Conference traditions and continued success at the Oregon (2), Tennessee (3), Alabama (6) and South Carolina (9) programs are further stoked by the absence of a professional football team. USC and UCLA are in Los Angeles which is currently trying to secure one or two NFL franchises meaning this could impact the Trojans and Bruins social following buzz negatively should it happen.

I asked Martin about the ACC social buzz as a whole because the conference produced the most first round NFL draft picks this year. He felt because they are now up to 14 teams, they fall to third on the list of average team mentions. Florida State is ranked number 8 but has a ways to go with converting their fans into the best social following group but Martin added that Miami and FSU certainly crank out NFL talent.

“This is the kind of use of social media that’s valuable for building strategy,” said Martin, adding that the insights are applicable outside of the apparel sector. “Marketers that want to make the right choices should be doing these types of analyses to understand the marketplace.”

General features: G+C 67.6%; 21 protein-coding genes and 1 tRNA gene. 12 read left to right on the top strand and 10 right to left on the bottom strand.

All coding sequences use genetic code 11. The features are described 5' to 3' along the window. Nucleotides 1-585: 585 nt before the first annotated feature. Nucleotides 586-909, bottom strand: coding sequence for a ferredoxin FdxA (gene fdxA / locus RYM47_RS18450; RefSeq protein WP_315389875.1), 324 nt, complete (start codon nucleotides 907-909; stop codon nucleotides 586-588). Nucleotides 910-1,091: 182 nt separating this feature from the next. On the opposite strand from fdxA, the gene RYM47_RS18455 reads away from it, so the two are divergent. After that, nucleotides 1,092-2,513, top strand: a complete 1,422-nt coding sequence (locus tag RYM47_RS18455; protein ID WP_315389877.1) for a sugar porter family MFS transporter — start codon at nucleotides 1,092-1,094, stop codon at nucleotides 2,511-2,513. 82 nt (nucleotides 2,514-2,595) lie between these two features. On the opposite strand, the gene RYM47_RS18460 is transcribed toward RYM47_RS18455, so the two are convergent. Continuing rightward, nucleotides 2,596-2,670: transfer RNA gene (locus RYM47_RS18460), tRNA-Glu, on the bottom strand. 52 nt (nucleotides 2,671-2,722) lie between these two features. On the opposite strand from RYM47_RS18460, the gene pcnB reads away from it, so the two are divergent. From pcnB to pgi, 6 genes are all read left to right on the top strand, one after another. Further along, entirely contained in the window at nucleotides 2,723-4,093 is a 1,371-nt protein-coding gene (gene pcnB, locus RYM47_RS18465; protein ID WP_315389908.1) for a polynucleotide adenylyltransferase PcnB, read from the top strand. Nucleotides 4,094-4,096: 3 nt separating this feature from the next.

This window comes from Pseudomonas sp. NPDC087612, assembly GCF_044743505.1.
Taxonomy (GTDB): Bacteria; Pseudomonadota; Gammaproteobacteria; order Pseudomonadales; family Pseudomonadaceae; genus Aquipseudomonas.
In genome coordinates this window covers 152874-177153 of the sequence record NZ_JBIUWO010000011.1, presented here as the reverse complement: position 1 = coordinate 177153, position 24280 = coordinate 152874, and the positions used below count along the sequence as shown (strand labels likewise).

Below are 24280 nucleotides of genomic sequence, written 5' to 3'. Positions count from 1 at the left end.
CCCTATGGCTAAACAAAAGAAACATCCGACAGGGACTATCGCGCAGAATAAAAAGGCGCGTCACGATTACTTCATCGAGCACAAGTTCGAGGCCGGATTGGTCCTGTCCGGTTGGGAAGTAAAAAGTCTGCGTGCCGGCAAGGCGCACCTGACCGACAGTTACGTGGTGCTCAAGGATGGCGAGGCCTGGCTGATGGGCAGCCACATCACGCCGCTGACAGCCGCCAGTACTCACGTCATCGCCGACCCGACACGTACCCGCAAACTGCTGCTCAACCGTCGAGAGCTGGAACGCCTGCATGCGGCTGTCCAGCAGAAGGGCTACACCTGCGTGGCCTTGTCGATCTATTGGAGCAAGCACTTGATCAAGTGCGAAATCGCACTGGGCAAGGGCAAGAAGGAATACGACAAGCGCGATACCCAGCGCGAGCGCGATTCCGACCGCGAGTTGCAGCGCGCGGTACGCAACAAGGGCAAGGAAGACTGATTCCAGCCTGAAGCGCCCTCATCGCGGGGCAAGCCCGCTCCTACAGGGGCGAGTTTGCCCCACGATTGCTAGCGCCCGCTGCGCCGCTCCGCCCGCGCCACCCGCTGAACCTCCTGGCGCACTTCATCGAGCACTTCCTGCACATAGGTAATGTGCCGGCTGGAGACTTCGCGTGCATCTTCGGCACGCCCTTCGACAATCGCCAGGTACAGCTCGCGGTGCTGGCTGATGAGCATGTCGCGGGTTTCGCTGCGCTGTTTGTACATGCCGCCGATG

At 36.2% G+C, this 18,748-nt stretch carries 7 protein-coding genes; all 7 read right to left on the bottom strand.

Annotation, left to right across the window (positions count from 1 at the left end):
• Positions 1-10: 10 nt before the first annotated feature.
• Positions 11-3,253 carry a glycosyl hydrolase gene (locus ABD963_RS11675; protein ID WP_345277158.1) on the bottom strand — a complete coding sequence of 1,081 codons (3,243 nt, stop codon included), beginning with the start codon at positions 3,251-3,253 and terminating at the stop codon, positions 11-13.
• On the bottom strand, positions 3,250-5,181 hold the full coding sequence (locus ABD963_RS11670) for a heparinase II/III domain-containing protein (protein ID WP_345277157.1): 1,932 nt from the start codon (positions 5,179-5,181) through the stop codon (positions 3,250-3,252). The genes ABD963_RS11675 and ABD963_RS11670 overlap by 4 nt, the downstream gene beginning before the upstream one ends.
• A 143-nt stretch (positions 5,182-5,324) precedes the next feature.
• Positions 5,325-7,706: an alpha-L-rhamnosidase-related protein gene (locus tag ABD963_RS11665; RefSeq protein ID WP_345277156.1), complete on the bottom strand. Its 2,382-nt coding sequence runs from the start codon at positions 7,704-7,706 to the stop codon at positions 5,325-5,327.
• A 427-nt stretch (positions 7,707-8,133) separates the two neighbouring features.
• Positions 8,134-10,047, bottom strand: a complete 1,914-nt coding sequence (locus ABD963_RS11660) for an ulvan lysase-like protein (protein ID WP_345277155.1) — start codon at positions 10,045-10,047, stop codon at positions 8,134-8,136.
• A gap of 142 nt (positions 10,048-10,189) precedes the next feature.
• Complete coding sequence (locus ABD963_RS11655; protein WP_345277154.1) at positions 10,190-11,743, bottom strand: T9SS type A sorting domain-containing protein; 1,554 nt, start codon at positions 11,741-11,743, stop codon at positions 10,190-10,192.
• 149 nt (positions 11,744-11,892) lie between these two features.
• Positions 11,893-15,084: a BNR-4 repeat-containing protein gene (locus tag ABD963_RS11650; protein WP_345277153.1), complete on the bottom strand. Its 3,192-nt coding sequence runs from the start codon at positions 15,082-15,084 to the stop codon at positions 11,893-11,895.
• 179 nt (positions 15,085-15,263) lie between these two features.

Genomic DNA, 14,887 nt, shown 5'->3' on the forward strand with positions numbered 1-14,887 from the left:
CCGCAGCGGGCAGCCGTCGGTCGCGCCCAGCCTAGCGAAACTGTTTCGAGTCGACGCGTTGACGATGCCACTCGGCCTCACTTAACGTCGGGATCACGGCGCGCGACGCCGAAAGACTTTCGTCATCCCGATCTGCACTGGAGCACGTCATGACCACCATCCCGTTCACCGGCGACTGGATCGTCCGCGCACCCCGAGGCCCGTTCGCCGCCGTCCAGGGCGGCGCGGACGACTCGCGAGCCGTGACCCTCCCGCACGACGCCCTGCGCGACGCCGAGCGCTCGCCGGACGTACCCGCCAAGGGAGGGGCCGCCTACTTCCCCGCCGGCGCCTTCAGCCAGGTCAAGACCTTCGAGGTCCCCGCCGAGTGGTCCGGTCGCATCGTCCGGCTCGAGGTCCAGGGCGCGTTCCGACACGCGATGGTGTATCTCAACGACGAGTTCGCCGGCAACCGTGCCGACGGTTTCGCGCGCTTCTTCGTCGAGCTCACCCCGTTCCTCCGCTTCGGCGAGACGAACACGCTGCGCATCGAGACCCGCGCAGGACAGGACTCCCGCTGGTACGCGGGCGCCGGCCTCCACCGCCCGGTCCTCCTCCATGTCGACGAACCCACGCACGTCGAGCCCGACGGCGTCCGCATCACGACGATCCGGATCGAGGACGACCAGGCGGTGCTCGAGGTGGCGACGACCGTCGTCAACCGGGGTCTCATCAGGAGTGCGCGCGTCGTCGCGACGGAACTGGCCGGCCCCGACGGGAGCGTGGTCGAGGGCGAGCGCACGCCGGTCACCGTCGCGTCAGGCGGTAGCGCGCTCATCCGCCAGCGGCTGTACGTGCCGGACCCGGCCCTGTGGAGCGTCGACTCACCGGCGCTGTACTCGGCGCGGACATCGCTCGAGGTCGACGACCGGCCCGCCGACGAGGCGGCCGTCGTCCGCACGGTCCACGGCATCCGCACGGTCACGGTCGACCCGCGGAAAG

ADI Analysis of 2015 College Football Insight

  • The University of Michigan Wolverines football team has the biggest social fandom and socially engaged fans at over 1.7 million (including Facebook) and is ranked No. 1with more than 300,000 Twitter followers.
  • Top apparel marketers are paying a premium for college team sponsorship deals.
  • Of all the regional football conferences, the Southeastern Conference (SEC) has the greater number of socially engaged fans. The Pacific-12 Conference (Pac-12), present in large domestic markets such as Los Angeles, generates the most international buzz and average team mentions.

Social Currency
It was fascinating to find out from Martin that apparel companies like Nike, Under Armour, and Adidas purchase social-fan followings from college teams at a marketing premium compared with amounts paid for each fan of a professional sports team or player.